Prairie Messenger Header

Canadian News

Mark makes plea to help Yazidis and other vulnerable minorities

By Deborah Gyapong
Canadian Catholic News

07/27/2016

OTTAWA (CCN) — Martin Mark who heads the Toronto archdiocese’s refugee office made a plea July 18 for Canada to make policy changes to protect Yazidis and other vulnerable religious minorities.

Speaking to the House of Commons Citizenship and Immigration Committee, which is conducting hearings on measures to protect vulnerable groups, Mark stressed the importance of helping Yazidis who face “unbelievable abuse and extreme torture.”

“Yazidis are among the most abandoned groups in history,” Mark said.

Yazidis are persecuted for their religious beliefs and have “no political or religious lobby” to help them, he said. If Canada is “serious about supporting the most vulnerable groups, there is no more vulnerable group than the Yazidis.”

Toronto has welcomed its first Yazidi refugee family, and is prepared to welcome more, he said.

He also urged Canada to change its policy against accepting unaccompanied minors. “We should not just abandon children in the camps,” he said.

Mark urged the government to lift the cap on private refugee sponsorships it imposed this year. The archdiocese, which is one of the largest refugee sponsorship agreement holders in Canada, can accept only 1,000 privately sponsored refugees this year. Mark told CCN he was not sure why the government imposed the cap on private sponsorships, but he suspects it has something to do with ensuring there is not a backlog of cases.

Mark said the 1,000 private sponsorships must include not only refugees from Syria and Iraq, but also those the archdiocese helps from Africa and other parts of the world.

“This is not good for the voluntary sector,” he said.

The archdiocese settled over 3,000 refugees last year. To speed up private sponsorships, which takes time, Mark said a combination of government funds and private sponsorship is the fastest way to help.

He also urged Canada to restore the “source country” clause that would allow bringing in internally displaced persons (IDPs) even though they do not qualify under the UNHCR’s definition of a refugee, since they have not fled their country of origin.

There are 21 million official refugees, he said, but 41 million are internally displaced peoples, who represent “the majority of uprooted people.”

“We are excluding 41 million people in need,” he said.

Mark said he travelled to Lebanon and Jordan a couple of months ago and Yazidis are not found in the refugee camps in Jordan. Instead, most have fled to from their homes in Iraq to the northern region dominated by the Kurds. “People inside the country cannot be established as refugees,” he said.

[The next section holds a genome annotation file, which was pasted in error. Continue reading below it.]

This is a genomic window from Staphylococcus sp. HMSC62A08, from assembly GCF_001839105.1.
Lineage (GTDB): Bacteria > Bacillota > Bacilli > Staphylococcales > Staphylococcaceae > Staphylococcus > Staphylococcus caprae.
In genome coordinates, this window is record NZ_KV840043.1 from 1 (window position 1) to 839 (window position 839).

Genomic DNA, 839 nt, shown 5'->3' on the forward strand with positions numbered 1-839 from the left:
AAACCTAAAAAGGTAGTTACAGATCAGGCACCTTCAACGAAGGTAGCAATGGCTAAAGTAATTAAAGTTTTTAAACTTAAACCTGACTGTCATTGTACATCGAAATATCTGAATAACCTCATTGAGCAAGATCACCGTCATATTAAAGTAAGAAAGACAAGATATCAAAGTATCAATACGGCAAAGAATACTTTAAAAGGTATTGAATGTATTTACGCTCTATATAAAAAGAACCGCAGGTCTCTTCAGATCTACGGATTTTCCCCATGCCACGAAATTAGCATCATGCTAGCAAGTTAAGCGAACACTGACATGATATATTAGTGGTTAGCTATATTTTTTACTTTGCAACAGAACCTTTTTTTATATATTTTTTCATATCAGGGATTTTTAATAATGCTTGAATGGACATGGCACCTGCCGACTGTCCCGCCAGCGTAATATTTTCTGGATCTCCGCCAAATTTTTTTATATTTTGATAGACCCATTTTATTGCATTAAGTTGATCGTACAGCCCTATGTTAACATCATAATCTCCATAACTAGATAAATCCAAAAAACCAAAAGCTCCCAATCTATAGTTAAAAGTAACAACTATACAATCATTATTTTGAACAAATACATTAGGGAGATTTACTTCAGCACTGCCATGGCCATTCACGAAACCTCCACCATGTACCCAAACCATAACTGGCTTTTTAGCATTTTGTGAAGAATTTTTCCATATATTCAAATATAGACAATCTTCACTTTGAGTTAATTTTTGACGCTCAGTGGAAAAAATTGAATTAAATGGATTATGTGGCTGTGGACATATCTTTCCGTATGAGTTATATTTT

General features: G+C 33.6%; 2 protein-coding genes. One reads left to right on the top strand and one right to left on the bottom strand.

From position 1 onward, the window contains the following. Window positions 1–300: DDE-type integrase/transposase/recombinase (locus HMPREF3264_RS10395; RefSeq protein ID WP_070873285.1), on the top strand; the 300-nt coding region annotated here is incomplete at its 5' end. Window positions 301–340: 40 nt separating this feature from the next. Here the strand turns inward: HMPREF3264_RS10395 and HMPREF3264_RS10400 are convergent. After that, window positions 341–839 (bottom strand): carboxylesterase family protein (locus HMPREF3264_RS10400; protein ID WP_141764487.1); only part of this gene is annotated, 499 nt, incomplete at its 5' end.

Working with local partners on the ground in Iraq, the archdiocese’s refugee office can go directly to the region to select vulnerable families for sponsorship, he said, noting he was planning a trip soon to the Northern Iraq. Through its work with local partners, the refugee office has been able to “identify, select, and screen” vulnerable families. After an exploratory trip, Mark and his team will return to the area in six to eight weeks to pave the way to select 400 families.

While Canada gets great praise for its work in helping refugees, “something went wrong and we have to correct it before it’s too late,” Mark said.

Mark also urged the Canadian government to pay greater attention to religious persecution. While in previous years, most persecution had to do with ethnicity in nationalistic conflicts, now there is a “worldwide dominance of religious conflict,” he said. He used Somalia as an example. Where people were formerly targeted for ethnicity, they are now targets of “religious extremists.”

When someone from Iraq or Syria is persecuted for being Chaldean or Syriac, not mentioning the fact of religious persecution is wrong, he said. In the Middle East, most refugees and internally displaced people are facing religious persecution. “Victims should be identified for religious persecution,” he said.

Mark told the committee most of the refugees settled recently by the Toronto archdiocese were persecuted Christians or other religious minorities, including Ahmadi Muslims, who also face religious persecution. “We are there to help,” he said.

Diocesan News
Canadian News
International News